An MP is demanding a review of the decision to release from prison a paedophile nursery worker because she no longer poses a “significant risk to the public”.
Vanessa George, 49, who worked at Little Ted’s Nursery in Plymouth, was jailed indefinitely in 2009 and told to serve a minimum of seven years after taking photographs on her phone of her abusing toddlers.
The Parole Board said that George, a mother of two, was recommended for release following a review that concluded earlier this month.
The decision has been condemned by a Plymouth MP who said he had written to the Justice Secretary David Gauke seeking an “urgent review”.
Luke Pollard, Labour MP for Plymouth Sutton and Devonport, said: “Vanessa George’s crimes against children in Plymouth cannot be forgotten and it’s very hard to forgive her for them.
“I know I can’t and that’s why her release from jail is a kick in the teeth for our city and all her victims.
“I am very concerned about the safety of our city’s children with the imminent release of Vanessa George and have written to the Justice Secretary asking for the decision to release Vanessa George to be urgently reviewed in light of the public outcry and continuing risk to children that I believe she poses.”
The Parole Board spokeswoman said “public safety was the number one priority” for the panel considering George’s release.
“Parole Board decisions are solely focused on whether a prisoner would represent a significant risk to the public after release,” a spokeswoman said.
“The panel will have carefully looked at a whole range of evidence, including details of the original evidence and any evidence of behaviour change.
“This is done with great care and public safety is the number one priority.”
During George’s 2009 sentencing Mr Justice Royce told her she had “plumbed new depths of depravity” by abusing those in her care.
The “shockwaves” of her maltreatment of babies and toddlers would be felt in every one of the country’s nursery schools, he added.Plymouth Sutton and Devonport MP Luke Pollard
Although the self-styled “paedo whore mum” has named some victims, George was accused of deliberately hiding information that would properly pinpoint those in the pictures she took.
Sentencing her to an indeterminate sentence at Bristol Crown Court the judge said her trading of abuse images with two other paedophiles was “wicked, cold, calculated, repeated offending which for any decent person defies belief”.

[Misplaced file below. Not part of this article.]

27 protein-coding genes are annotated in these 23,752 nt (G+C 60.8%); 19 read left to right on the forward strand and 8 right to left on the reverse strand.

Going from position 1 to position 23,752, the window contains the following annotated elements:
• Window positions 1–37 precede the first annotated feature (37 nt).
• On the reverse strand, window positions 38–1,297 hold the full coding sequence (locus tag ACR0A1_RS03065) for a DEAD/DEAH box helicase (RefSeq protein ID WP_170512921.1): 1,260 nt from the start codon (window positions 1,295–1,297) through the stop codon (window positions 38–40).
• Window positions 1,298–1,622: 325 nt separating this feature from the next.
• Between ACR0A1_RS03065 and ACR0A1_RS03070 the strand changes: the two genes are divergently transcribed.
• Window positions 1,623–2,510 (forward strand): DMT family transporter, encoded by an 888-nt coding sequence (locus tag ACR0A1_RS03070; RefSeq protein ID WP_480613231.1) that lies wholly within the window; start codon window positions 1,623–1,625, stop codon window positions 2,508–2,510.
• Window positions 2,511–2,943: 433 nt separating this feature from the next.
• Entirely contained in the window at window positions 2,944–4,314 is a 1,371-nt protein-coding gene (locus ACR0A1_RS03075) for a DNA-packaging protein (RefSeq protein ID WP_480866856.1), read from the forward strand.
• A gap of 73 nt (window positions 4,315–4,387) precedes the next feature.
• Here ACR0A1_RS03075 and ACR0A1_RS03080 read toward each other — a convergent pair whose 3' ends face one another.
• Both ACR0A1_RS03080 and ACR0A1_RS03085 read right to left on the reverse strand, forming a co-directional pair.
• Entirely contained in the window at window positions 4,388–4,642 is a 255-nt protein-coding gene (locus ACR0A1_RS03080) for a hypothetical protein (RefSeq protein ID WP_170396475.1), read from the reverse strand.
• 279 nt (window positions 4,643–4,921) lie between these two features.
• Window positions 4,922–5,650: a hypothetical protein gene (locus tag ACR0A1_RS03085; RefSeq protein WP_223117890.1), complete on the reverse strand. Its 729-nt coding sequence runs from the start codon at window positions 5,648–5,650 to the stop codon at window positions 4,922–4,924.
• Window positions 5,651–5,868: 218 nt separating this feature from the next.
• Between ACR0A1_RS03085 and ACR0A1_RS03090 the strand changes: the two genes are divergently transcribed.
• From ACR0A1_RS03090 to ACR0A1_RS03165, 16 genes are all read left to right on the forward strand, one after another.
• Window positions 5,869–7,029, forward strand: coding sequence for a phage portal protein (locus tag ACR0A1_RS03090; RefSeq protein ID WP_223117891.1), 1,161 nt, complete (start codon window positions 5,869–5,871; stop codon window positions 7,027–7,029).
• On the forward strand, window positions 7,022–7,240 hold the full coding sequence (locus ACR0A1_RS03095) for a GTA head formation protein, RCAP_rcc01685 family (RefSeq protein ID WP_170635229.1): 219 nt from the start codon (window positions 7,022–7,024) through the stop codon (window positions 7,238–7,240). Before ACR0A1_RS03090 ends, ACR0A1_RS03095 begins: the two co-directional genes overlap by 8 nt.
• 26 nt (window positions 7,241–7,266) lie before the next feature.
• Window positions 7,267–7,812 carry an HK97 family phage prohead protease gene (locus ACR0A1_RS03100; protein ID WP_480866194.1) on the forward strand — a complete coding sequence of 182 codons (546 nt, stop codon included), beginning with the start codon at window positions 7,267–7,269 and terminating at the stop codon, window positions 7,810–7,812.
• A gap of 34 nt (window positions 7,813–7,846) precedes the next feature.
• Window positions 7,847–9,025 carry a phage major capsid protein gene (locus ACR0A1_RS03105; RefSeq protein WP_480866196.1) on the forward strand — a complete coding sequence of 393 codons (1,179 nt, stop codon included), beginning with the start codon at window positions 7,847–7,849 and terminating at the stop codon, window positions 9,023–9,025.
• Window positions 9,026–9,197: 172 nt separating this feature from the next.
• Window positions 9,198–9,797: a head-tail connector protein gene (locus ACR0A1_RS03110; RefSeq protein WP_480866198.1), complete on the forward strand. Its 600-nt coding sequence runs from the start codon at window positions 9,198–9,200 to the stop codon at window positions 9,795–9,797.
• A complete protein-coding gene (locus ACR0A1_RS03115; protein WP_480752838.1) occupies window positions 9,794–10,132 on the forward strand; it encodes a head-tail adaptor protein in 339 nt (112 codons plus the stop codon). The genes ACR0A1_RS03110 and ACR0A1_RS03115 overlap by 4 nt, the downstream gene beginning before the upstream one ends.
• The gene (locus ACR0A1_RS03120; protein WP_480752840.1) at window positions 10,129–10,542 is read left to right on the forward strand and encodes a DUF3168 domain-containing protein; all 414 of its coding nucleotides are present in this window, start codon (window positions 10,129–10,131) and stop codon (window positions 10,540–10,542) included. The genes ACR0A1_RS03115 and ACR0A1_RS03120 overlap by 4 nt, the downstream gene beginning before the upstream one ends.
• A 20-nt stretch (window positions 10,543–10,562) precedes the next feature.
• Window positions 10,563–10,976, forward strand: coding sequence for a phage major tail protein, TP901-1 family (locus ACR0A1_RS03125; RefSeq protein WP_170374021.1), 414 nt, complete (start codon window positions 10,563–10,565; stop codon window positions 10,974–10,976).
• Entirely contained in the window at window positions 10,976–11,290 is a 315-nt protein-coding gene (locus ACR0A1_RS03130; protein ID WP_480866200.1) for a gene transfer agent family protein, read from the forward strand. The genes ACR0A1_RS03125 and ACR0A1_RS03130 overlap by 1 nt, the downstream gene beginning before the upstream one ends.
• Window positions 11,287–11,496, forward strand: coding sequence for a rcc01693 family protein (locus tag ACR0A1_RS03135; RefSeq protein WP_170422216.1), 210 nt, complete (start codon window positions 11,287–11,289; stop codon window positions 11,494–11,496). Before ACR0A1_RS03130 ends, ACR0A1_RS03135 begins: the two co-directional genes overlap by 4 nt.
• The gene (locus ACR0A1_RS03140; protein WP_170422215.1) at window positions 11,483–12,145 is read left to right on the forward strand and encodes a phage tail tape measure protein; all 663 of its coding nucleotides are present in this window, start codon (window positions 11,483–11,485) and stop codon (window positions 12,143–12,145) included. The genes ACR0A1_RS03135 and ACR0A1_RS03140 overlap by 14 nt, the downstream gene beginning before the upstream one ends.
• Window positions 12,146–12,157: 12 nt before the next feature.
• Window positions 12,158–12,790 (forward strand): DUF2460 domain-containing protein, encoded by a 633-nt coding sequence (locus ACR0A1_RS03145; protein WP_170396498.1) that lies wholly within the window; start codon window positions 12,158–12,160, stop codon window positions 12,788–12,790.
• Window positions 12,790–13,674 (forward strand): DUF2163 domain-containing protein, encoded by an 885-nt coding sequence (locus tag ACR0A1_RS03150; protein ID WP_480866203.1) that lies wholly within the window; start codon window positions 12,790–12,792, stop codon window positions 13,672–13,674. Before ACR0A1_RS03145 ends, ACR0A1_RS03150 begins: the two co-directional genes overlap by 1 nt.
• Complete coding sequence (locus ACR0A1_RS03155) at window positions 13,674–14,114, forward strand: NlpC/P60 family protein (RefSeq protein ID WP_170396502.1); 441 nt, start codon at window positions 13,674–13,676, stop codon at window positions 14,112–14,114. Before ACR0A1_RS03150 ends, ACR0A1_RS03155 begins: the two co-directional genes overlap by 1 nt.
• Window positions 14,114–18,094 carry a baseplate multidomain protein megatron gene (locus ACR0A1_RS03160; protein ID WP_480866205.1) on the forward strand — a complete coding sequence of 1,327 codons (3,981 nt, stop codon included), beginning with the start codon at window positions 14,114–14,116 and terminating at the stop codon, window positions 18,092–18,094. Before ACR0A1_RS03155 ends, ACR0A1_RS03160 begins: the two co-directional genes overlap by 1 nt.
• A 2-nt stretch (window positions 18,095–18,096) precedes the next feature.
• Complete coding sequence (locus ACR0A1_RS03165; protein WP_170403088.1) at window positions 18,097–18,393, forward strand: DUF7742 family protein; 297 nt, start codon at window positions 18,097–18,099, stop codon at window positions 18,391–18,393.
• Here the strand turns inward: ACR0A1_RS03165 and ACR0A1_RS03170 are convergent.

“It would be quite wrong for the Crown to tell parents that their child had been abused if in fact that was not the case,” he said.
“I find it difficult to accept that she is genuinely not in a position to provide more information than she has.”
He added: “The photographs of children you were abusing did not show their faces.
“Many parents would like to have known. Some would prefer not to have known. Both positions are entirely understandable.
“I make it clear that the revelation of names is not a mitigating factor. It is what anyone with a drop of decency would have done at an early stage, certainly if there was genuine remorse.”
He added: “Parents have to live with the memory of you coming out with a smile on your face to hand back their child, when you may well have been doing unspeakable things to that child.”
Child protection officers visited 180 children thought to have had contact with George, who admitted taking up to eight pictures a day while on duty.
Staff at Little Ted’s said they felt “betrayed” by George’s actions and one said that “a lifetime of childcare had been ruined by Vanessa’s actions”.
The Ministry of Justice (MoJ) does not have the power to review the decision of the Parole Board.
It could be challenged in the courts by judicial review but judges would have to be satisfied the decision was procedurally flawed or met the legal threshold for unreasonableness.
An MoJ spokeswoman said: “We understand this will be a difficult decision for the victims and their families and our heartfelt sympathies remain with them.
“Public protection is our priority and Vanessa George will be subject to strict conditions. She will be banned from working with children and faces a return to prison should she fail to comply.
“The release of indeterminate sentence prisoners is a matter for the independent Parole Board, which carries out a full risk assessment before making a decision.”
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